U.S. Coast Guard Continues to Assist Maui Fire Response

A U.S. Coast Guard rescue boat stands by to assist as fires burn on the shores of Lahaina, August 9 (USCG)
A U.S. Coast Guard rescue boat stands by to assist as fires burn on the shores of Lahaina, August 9 (USCG)

Published Aug 10, 2023 6:56 PM by The Maritime Executive

On Thursday, the U.S. Coast Guard and U.S. Navy continued their efforts to assist with evacuations and emergency response operations on Maui, where a runaway wildfire has devastated the town of Lahaina. 

Coast Guard first responders pulled 17 people from the water during the fire overnight Tuesday, including two children, and rescued another 40 from the shoreline. The intense fire in Lahaina burned to the waterfront, prompting some citizens to jump into the harbor in an attempt to escape the flames. 

The agency's current response efforts include personnel from Station Maui and 14th District, with air coverage from Air Station Barbers Point MH-65 Dolphin Helicopter aircrews. A 45-foot response boat crew from Station Maui remains on scene, along with the Coast Guard Cutters Kimball and Joseph Gerczak. Two Maritime Safety and Security Team (maritime counter-terrorism) crews, an ROV, and Coast Guard divers were transported to Maui via C-130 to augment the forces on the ground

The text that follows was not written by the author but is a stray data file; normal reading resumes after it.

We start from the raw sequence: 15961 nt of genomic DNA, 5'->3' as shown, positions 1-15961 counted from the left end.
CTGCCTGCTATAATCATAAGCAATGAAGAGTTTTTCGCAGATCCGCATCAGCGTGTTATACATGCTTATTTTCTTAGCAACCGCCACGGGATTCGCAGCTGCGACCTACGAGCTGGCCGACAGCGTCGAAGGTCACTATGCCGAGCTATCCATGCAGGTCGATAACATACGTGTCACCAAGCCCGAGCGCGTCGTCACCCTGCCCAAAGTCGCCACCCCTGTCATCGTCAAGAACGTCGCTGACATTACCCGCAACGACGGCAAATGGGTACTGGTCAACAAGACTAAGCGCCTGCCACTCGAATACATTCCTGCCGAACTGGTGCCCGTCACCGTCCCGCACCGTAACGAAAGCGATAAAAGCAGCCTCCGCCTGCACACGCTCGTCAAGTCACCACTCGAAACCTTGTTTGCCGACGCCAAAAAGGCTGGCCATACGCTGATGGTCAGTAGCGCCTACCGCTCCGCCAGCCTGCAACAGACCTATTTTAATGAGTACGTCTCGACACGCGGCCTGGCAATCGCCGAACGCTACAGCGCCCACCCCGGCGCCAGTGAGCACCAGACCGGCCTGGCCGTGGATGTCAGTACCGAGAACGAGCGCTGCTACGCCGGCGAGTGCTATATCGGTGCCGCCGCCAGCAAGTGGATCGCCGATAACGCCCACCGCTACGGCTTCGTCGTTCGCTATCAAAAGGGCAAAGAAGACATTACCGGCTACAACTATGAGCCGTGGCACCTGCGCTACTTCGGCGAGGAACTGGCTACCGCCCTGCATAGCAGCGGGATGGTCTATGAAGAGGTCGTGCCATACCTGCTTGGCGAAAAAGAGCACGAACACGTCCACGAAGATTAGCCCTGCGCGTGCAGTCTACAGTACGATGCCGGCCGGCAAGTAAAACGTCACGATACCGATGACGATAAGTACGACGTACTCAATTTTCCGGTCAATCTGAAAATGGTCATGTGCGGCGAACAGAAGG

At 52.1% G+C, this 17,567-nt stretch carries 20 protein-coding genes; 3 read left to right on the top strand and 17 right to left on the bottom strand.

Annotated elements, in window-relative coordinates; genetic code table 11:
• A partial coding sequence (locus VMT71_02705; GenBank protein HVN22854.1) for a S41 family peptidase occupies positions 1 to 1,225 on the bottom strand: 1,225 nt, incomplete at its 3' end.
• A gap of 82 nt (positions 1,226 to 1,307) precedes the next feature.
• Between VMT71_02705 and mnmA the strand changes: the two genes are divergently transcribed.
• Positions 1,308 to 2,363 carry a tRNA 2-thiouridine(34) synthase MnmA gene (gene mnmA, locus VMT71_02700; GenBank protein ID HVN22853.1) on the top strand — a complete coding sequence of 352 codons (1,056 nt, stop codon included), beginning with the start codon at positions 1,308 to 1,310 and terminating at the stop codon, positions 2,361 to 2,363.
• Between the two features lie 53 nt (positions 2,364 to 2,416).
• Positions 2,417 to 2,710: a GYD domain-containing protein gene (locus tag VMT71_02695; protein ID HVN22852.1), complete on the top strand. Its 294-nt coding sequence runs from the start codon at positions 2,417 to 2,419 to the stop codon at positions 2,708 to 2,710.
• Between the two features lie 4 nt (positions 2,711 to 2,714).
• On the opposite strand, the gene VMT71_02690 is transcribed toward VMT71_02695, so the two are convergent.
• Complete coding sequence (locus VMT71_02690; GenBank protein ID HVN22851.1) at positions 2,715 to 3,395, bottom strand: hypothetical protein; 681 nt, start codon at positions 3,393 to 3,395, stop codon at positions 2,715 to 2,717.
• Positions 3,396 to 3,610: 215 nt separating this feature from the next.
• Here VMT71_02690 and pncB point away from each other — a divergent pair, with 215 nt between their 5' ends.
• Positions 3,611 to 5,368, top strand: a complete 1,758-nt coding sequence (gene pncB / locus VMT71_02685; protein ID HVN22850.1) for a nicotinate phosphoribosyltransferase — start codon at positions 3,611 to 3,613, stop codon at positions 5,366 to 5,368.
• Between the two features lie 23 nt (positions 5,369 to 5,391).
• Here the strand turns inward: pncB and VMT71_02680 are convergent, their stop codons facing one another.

U.S. Coast Guard Cutter Juniper loads response boats to deliver to Maui for relief efforts, August 10 (USCG)

Additionally, the U.S. Navy's Helicopter Maritime Strike Squadron 37 sent MH-60R Seahawk helicopters to assist the U.S. Coast Guard in search and rescue operations.

A safety zone and flight restrictions are in effect near Lahaina Harbor and surrounding area, and the Coast Guard urges residents to pay attention to safety warnings. Some buildings in the town continued to smolder as late as Wednesday, and the area is without power or utilities. 

At least 53 people were killed in the conflagration, making it the second-deadliest American wildfire in a century. The blaze whipped into town, propelled by powerful winds, and residents have reported that they had little to no warning.  

Hawaii Governor Josh Green has warned that the casualty numbers will likely rise, and he told reporters that "the full extent of the destruction of Lahaina will shock you." Some local citizens have suggested that the count of dead and missing could be far higher than reported so far. An informal local list of missing persons has grown to about 2,100 entries, including 1,100 people listed as "not found." 

“We don’t know how many people we have dead. When this is all said and done — we just don’t know,” Chief John Pelletier of the Maui County Police Department told the New York Times.